Thursday, July 15, 2010
You'll Get Nothing And Like It...
It is the great myth of humanity that one can be both pleasure seeking and content. Notice that this is different than saying pleasure will not lead to contentment; this is also true, but we are making a stronger statement. We are saying the act of seeking pleasure is inconsistent with living a content life; not only does pleasure not bring contentment, but the two are, in fact, mutually exclusive.
We admit, it took us some time to appreciate the distinction here. And don't misunderstand us--we still "enjoy" things like good food and wine. But (and this is the critical distinction) we don't expect anything from them.
Let us explain.
One of the most common objections we hear to the absurd is from people who simply refuse to believe their family does not matter. While they have sympathy for the concept in general, the concept that their wife and kids are no more important than dust mites is simply a leap too far. So let's unpack this a bit.
First, it is of course true (as we have argued many times) that the reason we believe family is important is purely biological--as gene replication machines, our primary "objective," as it were, is to protect and promote our own genetic code. It really is that simple. (As an aside, we have an absurd friend who has a great line about why his kids "matter"--"They're just so cute!")
However, we are concerned with something else here--the issue of dependence and its corrosive effect on contentedness. Consider the following situation--you have a fight with your spouse that is not quickly resolved. This results in a terrible feeling in the pit of your stomach that you simply cannot shake. Now we ask...how should one best handle this situation?
Well, let's break it into its components. Why, you must ask, does it bother you that your spouse is upset. One popular answer is that you care about her, and do not want her to be unhappy. Hmm...This sounds awfully good; who can argue with such a selfless, egalitarian concern?
Horseshit! Not only is such a position untenable, but it is doubly corrosive for attempting to fob off our own unhappiness (or non-contentedness, if you will) on another. What does it mean that you "care" for your wife? That you want her to be happy? All right...why? Because her being happy makes you happy.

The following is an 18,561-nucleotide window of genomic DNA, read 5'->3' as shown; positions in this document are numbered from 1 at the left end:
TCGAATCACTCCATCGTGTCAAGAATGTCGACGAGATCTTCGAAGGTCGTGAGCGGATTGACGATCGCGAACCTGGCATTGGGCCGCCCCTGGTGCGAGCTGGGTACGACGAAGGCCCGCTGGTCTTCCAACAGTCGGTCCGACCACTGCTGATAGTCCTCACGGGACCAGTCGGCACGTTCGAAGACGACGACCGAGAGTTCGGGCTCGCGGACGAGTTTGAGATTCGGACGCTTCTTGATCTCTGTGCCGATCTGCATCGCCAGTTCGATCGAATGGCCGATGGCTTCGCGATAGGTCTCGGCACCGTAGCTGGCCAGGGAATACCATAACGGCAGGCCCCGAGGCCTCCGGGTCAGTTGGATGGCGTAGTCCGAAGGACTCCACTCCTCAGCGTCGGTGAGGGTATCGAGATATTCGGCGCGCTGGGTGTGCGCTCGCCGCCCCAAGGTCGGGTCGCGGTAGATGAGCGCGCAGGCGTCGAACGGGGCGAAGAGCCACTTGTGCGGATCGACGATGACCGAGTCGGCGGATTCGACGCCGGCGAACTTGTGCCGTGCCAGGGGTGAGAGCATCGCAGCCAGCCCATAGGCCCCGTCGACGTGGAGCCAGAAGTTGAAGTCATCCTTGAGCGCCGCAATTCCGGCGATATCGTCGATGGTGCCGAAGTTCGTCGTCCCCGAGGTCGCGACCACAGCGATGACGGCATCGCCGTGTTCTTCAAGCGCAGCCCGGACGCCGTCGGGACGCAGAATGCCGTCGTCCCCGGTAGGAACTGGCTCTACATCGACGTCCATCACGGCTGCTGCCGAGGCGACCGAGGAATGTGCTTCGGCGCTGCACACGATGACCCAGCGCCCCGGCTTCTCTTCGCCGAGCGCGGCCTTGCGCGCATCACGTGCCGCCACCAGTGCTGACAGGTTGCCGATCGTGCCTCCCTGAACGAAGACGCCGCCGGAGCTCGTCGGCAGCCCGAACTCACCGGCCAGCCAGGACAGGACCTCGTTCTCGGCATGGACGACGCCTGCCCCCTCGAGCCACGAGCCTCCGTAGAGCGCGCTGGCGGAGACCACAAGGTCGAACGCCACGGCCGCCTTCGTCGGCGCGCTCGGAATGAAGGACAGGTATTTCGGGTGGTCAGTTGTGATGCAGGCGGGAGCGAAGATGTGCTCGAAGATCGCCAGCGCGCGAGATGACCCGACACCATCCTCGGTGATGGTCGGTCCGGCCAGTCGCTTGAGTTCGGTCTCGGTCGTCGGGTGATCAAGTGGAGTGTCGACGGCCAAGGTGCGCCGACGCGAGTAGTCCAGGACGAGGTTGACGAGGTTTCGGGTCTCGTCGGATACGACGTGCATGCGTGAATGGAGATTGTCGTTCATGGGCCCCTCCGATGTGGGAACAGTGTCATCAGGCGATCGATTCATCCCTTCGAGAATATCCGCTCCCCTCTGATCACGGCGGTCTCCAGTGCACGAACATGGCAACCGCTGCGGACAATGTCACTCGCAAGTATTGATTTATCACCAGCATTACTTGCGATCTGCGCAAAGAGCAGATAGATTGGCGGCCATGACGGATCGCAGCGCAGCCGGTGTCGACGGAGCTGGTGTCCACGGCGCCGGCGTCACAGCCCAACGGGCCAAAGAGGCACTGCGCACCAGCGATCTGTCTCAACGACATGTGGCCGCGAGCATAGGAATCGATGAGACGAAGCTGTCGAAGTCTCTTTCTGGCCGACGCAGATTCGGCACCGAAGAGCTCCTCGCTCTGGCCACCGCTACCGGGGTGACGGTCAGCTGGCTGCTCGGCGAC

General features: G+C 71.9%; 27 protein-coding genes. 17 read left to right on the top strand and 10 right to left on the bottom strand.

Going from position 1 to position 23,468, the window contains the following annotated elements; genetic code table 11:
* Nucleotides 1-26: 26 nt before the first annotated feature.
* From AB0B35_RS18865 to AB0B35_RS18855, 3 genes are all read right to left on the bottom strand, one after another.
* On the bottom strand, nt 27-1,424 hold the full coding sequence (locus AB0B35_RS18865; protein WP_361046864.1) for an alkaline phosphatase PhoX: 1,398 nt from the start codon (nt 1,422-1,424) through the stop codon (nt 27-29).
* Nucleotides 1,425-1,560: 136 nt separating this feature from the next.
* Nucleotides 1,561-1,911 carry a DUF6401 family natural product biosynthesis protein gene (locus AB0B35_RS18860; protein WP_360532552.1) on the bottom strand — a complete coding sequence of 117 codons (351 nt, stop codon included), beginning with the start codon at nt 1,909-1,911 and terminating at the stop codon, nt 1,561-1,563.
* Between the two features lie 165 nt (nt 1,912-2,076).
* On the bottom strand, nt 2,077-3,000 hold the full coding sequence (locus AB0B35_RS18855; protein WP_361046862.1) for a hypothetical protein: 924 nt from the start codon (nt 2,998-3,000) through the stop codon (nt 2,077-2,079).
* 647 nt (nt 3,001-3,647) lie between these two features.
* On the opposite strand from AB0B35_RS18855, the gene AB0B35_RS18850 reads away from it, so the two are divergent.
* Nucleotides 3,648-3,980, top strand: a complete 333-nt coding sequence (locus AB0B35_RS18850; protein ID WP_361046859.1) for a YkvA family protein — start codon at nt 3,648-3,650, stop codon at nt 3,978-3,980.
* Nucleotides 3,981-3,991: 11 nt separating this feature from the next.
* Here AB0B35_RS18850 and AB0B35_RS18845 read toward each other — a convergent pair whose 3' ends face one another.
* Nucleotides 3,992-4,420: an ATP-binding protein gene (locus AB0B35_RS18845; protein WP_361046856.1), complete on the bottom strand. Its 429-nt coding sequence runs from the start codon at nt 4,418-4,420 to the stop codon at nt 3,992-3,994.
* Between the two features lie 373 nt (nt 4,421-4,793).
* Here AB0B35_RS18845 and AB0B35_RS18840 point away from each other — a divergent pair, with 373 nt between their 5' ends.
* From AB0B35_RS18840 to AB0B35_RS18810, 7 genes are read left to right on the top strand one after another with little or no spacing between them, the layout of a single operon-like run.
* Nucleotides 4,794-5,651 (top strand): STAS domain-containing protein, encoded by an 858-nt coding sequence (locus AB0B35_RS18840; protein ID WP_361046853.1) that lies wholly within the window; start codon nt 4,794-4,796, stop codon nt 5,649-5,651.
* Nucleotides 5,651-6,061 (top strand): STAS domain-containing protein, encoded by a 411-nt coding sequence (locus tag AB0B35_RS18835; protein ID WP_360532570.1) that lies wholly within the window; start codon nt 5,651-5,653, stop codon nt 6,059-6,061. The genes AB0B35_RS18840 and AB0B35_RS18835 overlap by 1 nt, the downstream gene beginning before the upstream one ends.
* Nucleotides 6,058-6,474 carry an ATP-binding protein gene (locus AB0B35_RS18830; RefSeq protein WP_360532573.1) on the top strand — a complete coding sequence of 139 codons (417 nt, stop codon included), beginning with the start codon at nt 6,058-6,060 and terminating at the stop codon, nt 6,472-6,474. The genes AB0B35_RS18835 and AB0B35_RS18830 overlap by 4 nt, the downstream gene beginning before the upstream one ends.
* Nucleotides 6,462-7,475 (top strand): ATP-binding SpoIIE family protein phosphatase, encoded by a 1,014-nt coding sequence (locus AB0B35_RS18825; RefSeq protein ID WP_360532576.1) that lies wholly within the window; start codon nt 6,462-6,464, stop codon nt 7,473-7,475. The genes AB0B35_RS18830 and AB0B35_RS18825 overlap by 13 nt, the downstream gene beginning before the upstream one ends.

Think on that for a minute...
All right, here's the nub of the issue. When we rely on external things--be they people, events, or objects--for our happiness, we abandon any pretext of living a content life. This is no less true with family than with anything else--the self-proscribed "family man" may be looked on more favorably by society than a rock collector, but both rely on external forces to complete their quixotic quest for internal peace.
The difference with family is it is easier to hide our true motivations. We want our children to be happy, we tell ourselves (and others) for their own good. No! We want them to be happy because it makes us feel good. If not, then why do we care more for their happiness than another child down the street? What about starving children in Uganda? Our "concern" for our family is nothing more than a socially-acceptable trick that allows us to mask pure biological self-interest (gene replication) with compassion and selflessness.
Consider again the words of Epictetus:
"As on a voyage when the vessel has reached a port, if you go out to get water, it is an amusement by the way to pick up a shell-fish or some bulb, but your thoughts ought to be directed to the ship, and you ought to be constantly watching if the captain should call, and then you must throw away all those things, that you may not be bound and pitched into the ship like sheep: so in life also, if there be given to you instead of a little bulb and a shell a wife and child, there will be nothing to prevent you from taking them. But if the captain should call, run to the ship, and leave all those things without regard to them. But if you are old, do not even go far from the ship, lest when you are called you make default. Seek not that the things which happen should happen as you wish; but wish the things which happen to be as they are, and you will have a tranquil flow of life."
Expect nothing. It's the only way to get what you want.
Posted by . at 8:49 AM